Welcome back to Real Estate Radio Los Angeles, I'm your host Todd Jones. You can find us every Sunday at noon on the Patriot AM 1150, or at toddjonesradio.com. We were just talking about locations and how you can rent your house out to make a little extra money, and we're going to be talking next with location scout Russ Thomas. He scouts for those hard to find pieces of real estate to fulfill the director's vision. Russ moved here from the land down under to attend UCLA, he works mainly on TV commercials, and has helped find that perfect location for commercials like USAA, Nike, AppleBee's, AT&T, and many more. He's also scouted for movies and even worked on some really cool music videos for NSYNC, Macy Gray, Usher, Fatboy Slim, and Bonnie Raitt. Russ Thomas, welcome to the show.
Thank you Todd, good to be here.
Excellent. Hey Russ, first thing I want you tell my listeners is what exactly does a location scout do?
Well, we have to find a house or a football stadium or whatever the needs are of the commercial, the movie, the TV show, that best fits the desires of the creative, whatever the spec is, the script, or the story boards or the director's vision. We're trying to help meet that.
Now, it's not always the director that needs to be happy when you're dealing with commercials, who else needs to be happy?
Well, you've got an advertising agency, you've got the client, and ultimately the client is the one who is going to say yay or nay to this works for me.
Absolutely, all right. So how did you get into the business?
I started out doing production on sets and I always found the actual filming to be a slow moving process--
It's like watching paint dry, right?
Yeah, so I had always liked to shoot photos and I had my camera, and so whenever there was an opportunity to go and take some photos and if they needed that done I would say, " Yeah, I'll go. I'll go [chuckles]." So I was always available to do that and then got rolling with some other people that helped me out early on and just go into the groove of finding things for-- it's all about relationships. So if somebody likes what you did on that last job, they'll call you for the next one, and that's how it kind of [crosstalk].
It's a referral based business, right?
A lot like real estate, right?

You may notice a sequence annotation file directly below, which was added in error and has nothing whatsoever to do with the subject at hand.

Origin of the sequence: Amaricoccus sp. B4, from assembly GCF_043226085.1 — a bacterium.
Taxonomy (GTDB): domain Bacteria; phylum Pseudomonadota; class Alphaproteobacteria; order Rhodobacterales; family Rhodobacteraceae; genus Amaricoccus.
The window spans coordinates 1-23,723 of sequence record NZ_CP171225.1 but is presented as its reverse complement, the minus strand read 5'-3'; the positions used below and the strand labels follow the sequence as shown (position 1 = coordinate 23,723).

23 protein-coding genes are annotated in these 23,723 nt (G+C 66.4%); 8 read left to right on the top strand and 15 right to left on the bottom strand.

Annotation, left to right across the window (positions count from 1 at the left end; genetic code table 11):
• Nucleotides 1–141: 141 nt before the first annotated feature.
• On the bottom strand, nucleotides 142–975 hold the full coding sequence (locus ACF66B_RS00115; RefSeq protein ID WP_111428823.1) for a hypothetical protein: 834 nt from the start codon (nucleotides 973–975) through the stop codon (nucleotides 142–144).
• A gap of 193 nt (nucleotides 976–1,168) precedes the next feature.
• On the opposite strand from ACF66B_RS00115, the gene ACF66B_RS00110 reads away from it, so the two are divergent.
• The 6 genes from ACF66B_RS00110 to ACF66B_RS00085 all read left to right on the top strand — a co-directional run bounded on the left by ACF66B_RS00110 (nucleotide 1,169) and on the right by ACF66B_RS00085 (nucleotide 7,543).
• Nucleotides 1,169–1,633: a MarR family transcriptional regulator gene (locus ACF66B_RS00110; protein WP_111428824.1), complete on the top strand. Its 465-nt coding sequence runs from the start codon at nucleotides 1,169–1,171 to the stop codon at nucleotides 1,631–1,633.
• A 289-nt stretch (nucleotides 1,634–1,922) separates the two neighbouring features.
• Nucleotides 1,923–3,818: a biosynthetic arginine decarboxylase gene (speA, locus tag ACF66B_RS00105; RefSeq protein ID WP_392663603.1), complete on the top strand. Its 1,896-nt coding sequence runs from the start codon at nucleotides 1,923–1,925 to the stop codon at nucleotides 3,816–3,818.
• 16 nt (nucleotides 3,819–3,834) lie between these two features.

A lot of people refer-- they like good work, and I've seen your work so I know that it's good. I want to know, what is the most challenging location you've had to find or one of the most challenging locations?
Let's see, rooftop helicopter pads, I mean just odd ball things that you can't get into every time that are very easily; military type of locations that if you're not doing a military film that's endorsed by the DOD, if it's a commercial, you have to find things that look exactly like that and will double for that.
I can see that, and that might be challenge. You just don't go down to Camp Pendleton and say, "Hey, can we shoot a commercial here?"
Yeah, that's right. "We're here [laughter]. Here we are."
You would not be greeted very well. So I have mentioned it a few times about getting a few hundred bucks and getting a free lunch. So what is it that I'm talking about, about getting that free lunch?
I think you're referring to the chance to rent out your front yard, backyard, driveway for catering when there's a film crew in the neighborhood. Oftentimes we'd need a place to feed 60 people, and so you find a parking lot sometimes or it could the house next door to the film location.
Now you just said 60 people. That might take a few people by surprise. So 60 people to make a television commercial, is that right?
Yeah. On the last job I just did for USAA, we were at 80 people every day. Because there's a lot of people - the actors, the crew, the client, the agency.
It definitely adds up. So, if you are driving through your neighborhood and you see some trucks around, you can always tell the difference between a commercial and a movie, because a movie almost always has the movie studio brand on some of the trucks, or you'll really know because there's a lot more of them. Commercials have a lot of trucks, but nothing like a movie. A movie will have, I don't know, like 10, it's crazy. So, if you see those around and you're next to the location, you might want to ask to talk to the location manager. That's different than what Russ does, he's a location scout - he scouts locations. But the location manager, you make friends with them and if you have a nice big yard, you might be able to make a few hundred bucks.